The genus Begonia includes more than 1,000 species from tropical and subtropical regions. Most begonias are frost tender, and hardy to U.S. Department of Agriculture plant hardiness zones 10 and 11. However, one species, the hardy begonia (Begonia grandis ssp. evansiana) can grow in USDA zones 6 through 9. While there are several different types of begonias, including semperflorens, Rex-cultorum, rhizomatous, tuberous, cane and shrub-like species, most share similar care and feeding requirements.
Transplant begonias outdoors when the risk of frost has passed. Choose a location where the plants receive filtered sunlight, light shade or morning sun followed by afternoon shade. Typically, eastern or northern exposures are ideal for begonias, which don’t like a lot of sunlight.
Plant begonias in well-drained soil that is rich in organic matter, such as compost or leaf mold.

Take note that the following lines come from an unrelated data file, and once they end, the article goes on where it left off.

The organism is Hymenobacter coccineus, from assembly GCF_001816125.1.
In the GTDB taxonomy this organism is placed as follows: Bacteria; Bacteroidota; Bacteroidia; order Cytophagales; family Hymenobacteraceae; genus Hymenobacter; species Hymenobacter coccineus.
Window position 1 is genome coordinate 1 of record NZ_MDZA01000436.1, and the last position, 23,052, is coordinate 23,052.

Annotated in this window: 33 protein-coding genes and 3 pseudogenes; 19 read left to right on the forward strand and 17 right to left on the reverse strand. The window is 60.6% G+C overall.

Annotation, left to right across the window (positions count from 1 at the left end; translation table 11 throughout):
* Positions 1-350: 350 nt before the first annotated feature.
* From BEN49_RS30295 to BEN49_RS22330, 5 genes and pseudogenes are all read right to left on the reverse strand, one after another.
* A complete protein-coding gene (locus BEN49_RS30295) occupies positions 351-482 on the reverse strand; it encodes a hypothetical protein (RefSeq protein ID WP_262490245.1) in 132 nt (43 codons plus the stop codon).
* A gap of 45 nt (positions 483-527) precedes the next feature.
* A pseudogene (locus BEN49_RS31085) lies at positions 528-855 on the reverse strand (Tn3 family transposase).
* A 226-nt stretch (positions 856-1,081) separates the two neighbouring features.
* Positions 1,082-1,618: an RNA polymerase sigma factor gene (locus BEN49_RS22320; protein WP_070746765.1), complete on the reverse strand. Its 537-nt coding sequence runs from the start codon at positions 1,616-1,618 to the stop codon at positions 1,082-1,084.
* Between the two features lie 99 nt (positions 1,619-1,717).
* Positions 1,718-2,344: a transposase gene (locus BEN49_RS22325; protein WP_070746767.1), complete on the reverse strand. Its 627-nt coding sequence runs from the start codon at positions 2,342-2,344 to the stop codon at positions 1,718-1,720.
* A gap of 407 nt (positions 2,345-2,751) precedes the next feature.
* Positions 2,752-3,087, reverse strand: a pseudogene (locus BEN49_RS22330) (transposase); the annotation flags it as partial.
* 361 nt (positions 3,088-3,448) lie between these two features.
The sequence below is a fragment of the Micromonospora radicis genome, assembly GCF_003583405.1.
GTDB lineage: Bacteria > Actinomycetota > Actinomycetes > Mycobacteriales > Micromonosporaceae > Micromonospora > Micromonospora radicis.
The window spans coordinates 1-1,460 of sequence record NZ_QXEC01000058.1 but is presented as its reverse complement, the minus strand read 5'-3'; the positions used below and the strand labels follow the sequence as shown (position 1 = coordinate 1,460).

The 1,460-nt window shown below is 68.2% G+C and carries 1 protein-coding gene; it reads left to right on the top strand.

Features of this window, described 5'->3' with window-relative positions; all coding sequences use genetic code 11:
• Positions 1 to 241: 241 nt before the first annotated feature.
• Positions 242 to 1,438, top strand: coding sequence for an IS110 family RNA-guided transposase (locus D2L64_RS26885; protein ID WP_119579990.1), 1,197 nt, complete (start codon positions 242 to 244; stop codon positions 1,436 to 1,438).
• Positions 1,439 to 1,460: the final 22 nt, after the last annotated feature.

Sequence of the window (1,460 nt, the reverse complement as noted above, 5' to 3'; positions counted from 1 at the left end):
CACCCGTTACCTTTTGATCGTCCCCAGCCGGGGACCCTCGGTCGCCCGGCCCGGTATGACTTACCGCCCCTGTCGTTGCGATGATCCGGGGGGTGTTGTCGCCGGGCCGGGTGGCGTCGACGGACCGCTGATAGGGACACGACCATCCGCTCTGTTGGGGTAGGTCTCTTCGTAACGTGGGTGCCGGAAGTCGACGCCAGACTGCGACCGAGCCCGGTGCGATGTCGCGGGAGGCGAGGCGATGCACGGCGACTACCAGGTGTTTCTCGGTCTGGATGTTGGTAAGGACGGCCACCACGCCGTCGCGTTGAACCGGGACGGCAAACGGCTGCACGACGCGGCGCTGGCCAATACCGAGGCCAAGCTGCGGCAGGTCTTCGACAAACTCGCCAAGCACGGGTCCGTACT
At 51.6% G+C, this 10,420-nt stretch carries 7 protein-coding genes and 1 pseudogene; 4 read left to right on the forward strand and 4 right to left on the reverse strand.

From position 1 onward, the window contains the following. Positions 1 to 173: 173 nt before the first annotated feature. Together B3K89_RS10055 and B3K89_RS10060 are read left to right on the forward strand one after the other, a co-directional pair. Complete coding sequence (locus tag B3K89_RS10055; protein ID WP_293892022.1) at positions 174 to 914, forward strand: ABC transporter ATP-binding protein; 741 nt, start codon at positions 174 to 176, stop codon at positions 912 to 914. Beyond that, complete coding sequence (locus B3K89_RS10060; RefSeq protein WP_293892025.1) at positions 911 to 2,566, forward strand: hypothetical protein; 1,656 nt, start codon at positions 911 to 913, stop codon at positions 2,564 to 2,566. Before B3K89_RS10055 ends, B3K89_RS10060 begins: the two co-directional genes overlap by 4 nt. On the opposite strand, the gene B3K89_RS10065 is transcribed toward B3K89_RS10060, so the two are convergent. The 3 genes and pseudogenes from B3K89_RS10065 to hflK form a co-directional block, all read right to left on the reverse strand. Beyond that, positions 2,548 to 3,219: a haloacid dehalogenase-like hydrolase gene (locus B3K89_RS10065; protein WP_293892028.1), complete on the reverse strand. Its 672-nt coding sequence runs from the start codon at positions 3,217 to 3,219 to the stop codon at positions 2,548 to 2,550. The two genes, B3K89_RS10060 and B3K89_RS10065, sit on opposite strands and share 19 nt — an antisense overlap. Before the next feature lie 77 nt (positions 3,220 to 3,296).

Space your plants 8 to 12 inches apart to ensure there will be enough room for good air circulation. This helps keep the foliage dry and prevents fungal infections.
Feed your begonias in the spring with a balanced fertilizer, such as 3-1-2 or 2-1-2, diluted to half the strength recommended on the label.
Continue fertilizer applications at half the label-recommended rate every two weeks during the growing season.
Water your begonias only when the soil feels dry to the touch, watering directly to the soil to avoid wetting the foliage. While begonias need moisture, if they are too wet the roots may begin to rot. Too much water can also lead to fungal infections such as powdery mildew. If the lower leaves turn yellow or drop, your begonia is getting too much water.
Bring begonias indoors during the winter months in climates that experience cold winters. Store your plants in a cool, dark place and do not water them.
Leave faded stems on the plant until they drop off, unless they become soft or moldy.